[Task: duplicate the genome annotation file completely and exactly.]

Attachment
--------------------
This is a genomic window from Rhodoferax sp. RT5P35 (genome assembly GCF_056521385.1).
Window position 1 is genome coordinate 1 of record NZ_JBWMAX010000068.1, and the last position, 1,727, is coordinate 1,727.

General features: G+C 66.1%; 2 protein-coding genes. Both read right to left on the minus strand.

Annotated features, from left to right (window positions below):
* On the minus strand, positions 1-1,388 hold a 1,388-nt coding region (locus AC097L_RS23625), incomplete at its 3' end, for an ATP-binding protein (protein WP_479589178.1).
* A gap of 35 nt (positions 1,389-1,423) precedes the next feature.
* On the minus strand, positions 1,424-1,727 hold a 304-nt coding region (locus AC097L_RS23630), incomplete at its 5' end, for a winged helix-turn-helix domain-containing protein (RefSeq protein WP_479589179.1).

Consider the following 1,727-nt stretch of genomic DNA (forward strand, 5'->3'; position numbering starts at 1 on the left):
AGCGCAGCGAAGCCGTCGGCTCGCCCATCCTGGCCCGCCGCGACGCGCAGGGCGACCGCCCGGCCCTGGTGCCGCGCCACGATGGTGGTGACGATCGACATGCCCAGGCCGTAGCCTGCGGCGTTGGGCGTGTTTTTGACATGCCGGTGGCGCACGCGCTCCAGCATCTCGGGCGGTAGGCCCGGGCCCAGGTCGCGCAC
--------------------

This is a genomic window from Rhodoferax sp. RT5P35 (genome assembly GCF_056521385.1).
Window position 1 is genome coordinate 1 of record NZ_JBWMAX010000068.1, and the last position, 1,727, is coordinate 1,727.

General features: G+C 66.1%; 2 protein-coding genes. Both read right to left on the minus strand.

Annotated features, from left to right (window positions below):
* On the minus strand, positions 1-1,388 hold a 1,388-nt coding region (locus AC097L_RS23625), incomplete at its 3' end, for an ATP-binding protein (protein WP_479589178.1).
* A gap of 35 nt (positions 1,389-1,423) precedes the next feature.
* On the minus strand, positions 1,424-1,727 hold a 304-nt coding region (locus AC097L_RS23630), incomplete at its 5' end, for a winged helix-turn-helix domain-containing protein (RefSeq protein WP_479589179.1).

Consider the following 1,727-nt stretch of genomic DNA (forward strand, 5'->3'; position numbering starts at 1 on the left):
AGCGCAGCGAAGCCGTCGGCTCGCCCATCCTGGCCCGCCGCGACGCGCAGGGCGACCGCCCGGCCCTGGTGCCGCGCCACGATGGTGGTGACGATCGACATGCCCAGGCCGTAGCCTGCGGCGTTGGGCGTGTTTTTGACATGCCGGTGGCGCACGCGCTCCAGCATCTCGGGCGGTAGGCCCGGGCCCAGGTCGCGCAC